is how one judge described the Mandatory Victims Surcharge. This surcharge – an additional fine tacked onto every criminal sentence- $100 for summary offences and $300 for indictable ones -was made mandatory for all offenders in the 2013 criminal law reforms brought in by the Conservative government.
The Surcharge was declared unconstitutional and struck down by the Supreme Court of Canada in a strong 7-3 December 15 2018 ruling, to the relief of many judges, and the entire defence bar. While $100, or even $300, seems a paltry amount to those of us with means, it is a huge sum for those in extreme poverty, who most often found themselves lumbered with it. Moreover, the surcharge applied to each charge, so a homeless person convicted of a string of minor offences could find themselves facing a far more substantial penalty.
Trial level judges have been in quiet revolt against the surcharges ever since they became mandatory, seeking to blunt their impact on the homeless, the mentally challenged and addicts, by granting time to pay, sometimes running onto decades, and twisting the wording of the legislation in order to impose surcharges of 30 cents instead of $100.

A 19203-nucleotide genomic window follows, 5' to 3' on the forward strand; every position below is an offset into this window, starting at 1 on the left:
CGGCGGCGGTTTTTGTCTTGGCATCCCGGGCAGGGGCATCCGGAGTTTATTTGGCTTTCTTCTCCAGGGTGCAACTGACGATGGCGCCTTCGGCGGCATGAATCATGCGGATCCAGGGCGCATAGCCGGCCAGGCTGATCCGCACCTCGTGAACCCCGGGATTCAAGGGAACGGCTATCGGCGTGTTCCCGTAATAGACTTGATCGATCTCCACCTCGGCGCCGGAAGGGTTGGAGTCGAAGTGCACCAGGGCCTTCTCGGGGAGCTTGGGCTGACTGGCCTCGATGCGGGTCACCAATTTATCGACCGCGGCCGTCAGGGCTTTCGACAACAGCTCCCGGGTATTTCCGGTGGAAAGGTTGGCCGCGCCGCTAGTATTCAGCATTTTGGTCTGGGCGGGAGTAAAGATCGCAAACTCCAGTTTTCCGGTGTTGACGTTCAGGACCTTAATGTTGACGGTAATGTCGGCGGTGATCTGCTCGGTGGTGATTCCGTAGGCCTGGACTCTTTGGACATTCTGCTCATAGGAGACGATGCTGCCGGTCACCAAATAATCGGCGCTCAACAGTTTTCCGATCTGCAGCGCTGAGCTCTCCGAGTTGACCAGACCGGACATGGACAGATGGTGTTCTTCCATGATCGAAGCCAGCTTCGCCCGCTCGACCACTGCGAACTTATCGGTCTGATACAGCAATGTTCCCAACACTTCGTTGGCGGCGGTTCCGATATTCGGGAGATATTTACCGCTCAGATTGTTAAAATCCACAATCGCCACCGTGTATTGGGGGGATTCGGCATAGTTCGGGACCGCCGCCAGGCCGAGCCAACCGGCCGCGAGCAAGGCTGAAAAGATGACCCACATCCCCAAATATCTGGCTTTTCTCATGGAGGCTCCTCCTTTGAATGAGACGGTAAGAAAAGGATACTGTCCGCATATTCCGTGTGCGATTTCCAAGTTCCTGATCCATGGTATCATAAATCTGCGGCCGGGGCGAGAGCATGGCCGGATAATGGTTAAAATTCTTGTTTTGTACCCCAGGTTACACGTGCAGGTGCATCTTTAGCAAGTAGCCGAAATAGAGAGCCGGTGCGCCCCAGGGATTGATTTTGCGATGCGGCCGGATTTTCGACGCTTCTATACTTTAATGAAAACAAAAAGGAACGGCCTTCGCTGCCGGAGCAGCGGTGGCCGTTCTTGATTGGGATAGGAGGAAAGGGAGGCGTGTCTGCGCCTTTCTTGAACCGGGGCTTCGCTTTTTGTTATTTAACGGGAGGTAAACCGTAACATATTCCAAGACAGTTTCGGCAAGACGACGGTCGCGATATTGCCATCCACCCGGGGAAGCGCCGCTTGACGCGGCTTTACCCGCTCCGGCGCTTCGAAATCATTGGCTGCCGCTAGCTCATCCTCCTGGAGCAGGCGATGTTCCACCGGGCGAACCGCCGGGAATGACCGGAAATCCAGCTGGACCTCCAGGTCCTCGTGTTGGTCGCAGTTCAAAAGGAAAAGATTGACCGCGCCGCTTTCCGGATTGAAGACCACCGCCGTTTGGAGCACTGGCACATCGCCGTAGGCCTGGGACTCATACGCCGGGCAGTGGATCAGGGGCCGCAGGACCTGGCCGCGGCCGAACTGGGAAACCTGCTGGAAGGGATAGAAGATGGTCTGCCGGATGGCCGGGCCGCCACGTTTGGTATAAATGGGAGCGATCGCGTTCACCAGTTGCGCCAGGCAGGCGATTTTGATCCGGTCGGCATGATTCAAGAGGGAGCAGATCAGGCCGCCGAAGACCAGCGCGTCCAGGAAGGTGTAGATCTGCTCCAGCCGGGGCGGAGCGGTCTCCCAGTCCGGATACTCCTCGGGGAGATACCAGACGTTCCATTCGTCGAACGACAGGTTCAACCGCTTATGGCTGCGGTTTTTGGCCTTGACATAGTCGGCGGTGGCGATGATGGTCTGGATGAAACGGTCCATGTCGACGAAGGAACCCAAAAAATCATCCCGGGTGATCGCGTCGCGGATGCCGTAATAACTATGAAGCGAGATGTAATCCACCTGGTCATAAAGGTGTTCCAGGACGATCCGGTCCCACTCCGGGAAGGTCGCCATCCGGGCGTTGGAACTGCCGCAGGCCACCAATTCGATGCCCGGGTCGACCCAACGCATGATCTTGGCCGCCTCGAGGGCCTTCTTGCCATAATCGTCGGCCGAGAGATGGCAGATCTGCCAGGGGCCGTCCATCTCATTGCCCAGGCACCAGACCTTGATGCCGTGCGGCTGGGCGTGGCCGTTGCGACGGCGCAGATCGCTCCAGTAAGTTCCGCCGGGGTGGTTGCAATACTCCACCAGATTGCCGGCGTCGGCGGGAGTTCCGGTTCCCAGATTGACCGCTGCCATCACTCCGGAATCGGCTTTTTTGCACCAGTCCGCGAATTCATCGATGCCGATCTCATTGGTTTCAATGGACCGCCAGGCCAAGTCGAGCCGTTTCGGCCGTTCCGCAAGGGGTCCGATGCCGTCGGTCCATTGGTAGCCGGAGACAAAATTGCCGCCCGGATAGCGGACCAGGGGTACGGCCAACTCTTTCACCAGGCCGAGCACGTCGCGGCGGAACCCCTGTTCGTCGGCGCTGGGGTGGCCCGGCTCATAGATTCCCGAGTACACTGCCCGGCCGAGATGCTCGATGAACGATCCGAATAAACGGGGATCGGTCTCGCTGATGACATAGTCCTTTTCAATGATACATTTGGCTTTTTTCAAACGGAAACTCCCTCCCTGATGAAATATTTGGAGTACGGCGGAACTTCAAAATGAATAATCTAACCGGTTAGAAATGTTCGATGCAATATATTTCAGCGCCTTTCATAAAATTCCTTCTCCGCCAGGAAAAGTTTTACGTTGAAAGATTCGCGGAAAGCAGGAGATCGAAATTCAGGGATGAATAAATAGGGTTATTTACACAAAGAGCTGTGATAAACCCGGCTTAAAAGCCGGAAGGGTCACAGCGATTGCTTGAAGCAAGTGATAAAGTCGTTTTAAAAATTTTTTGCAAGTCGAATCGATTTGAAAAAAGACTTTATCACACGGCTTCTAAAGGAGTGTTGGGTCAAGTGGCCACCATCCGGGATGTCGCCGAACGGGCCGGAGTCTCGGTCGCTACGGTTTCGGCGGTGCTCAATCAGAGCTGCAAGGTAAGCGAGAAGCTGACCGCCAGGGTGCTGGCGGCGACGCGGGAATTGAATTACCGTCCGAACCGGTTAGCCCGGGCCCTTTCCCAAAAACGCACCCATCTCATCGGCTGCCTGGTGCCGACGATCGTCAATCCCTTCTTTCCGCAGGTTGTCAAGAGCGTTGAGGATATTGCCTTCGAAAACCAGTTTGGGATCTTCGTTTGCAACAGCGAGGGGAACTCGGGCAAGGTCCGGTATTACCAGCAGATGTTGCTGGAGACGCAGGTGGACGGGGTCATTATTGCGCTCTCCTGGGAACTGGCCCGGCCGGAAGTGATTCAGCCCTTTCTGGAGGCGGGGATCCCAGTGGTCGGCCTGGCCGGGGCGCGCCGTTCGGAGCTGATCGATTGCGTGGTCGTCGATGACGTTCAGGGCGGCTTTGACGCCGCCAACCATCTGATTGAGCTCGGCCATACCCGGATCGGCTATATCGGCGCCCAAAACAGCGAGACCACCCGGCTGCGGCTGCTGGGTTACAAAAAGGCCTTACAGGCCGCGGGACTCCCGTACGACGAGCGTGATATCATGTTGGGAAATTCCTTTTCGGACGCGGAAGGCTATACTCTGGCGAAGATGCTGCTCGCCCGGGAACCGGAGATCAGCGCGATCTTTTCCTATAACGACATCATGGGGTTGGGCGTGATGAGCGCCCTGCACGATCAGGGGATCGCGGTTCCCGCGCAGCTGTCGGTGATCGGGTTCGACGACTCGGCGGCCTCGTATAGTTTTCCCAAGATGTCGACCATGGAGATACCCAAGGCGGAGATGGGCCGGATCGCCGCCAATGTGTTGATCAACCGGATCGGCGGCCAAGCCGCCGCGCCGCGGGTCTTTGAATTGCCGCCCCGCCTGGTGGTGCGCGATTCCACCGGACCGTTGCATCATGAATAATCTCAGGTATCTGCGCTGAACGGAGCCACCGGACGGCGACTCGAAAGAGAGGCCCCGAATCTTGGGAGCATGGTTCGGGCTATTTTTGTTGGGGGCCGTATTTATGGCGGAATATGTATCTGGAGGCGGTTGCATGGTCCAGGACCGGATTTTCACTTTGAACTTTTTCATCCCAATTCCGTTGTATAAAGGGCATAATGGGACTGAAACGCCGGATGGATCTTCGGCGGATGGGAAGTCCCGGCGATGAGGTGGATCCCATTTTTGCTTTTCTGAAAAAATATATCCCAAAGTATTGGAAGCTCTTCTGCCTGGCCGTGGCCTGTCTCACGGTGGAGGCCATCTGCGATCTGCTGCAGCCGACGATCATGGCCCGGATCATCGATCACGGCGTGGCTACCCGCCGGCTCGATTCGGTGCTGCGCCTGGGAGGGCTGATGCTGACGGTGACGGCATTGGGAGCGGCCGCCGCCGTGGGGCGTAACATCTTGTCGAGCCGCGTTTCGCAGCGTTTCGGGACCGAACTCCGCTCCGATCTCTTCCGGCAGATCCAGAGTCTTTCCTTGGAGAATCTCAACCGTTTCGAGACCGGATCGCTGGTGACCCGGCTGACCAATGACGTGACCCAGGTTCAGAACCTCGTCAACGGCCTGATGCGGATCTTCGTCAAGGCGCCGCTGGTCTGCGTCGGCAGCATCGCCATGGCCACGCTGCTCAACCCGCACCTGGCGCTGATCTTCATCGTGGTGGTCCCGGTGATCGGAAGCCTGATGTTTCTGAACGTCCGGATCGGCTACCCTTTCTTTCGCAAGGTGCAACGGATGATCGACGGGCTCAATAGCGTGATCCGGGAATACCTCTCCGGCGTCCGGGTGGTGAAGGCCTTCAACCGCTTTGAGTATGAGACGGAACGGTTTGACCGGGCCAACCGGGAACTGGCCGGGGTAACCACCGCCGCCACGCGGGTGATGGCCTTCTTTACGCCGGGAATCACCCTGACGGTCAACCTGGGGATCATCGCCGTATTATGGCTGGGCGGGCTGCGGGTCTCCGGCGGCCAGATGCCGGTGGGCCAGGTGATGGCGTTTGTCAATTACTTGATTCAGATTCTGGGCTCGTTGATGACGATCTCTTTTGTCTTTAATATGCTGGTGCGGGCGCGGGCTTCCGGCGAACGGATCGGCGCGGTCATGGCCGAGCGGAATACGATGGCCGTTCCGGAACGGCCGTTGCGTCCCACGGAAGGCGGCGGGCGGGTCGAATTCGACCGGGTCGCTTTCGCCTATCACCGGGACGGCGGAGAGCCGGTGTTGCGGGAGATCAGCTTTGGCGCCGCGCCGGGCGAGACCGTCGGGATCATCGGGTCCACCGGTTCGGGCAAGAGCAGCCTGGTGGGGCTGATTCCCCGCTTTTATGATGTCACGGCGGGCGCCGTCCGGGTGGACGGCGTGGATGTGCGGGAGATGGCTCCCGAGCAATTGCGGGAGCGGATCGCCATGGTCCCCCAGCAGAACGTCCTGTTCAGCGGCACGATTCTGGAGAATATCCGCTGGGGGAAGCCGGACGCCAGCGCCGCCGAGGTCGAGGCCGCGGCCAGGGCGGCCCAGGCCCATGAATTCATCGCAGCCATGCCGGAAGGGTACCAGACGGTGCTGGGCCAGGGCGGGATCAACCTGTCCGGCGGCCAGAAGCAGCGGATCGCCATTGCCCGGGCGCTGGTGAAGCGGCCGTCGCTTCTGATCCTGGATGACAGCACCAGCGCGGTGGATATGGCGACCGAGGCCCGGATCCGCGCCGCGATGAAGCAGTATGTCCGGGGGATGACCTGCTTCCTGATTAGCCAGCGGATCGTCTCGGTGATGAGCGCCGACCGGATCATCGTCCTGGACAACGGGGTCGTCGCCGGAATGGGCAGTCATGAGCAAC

The Supreme Court seems to be saying, that while cracking down on crime and criminals is all very good, imposing financial penalties beyond the means of the offender to ever pay is to impose a life sentence on that offender, and is unconscionable. While non-payment won’t ever lead to jail, it can lead to a life-time of harassment from debt collectors and even the denial of pardon.
I think they are also sending a message to the government not to mess with judge’s discretion. They are the ones in the front lines, with flesh and blood offenders in front of them, and the advantage of submissions from both crown and defence concerning the offender’s background and ability to pay. Mandatory sentences rob judges of the ability to temper justice with compassion. and that, the Supreme court has said, yet again, is unconstitutional. Good for them!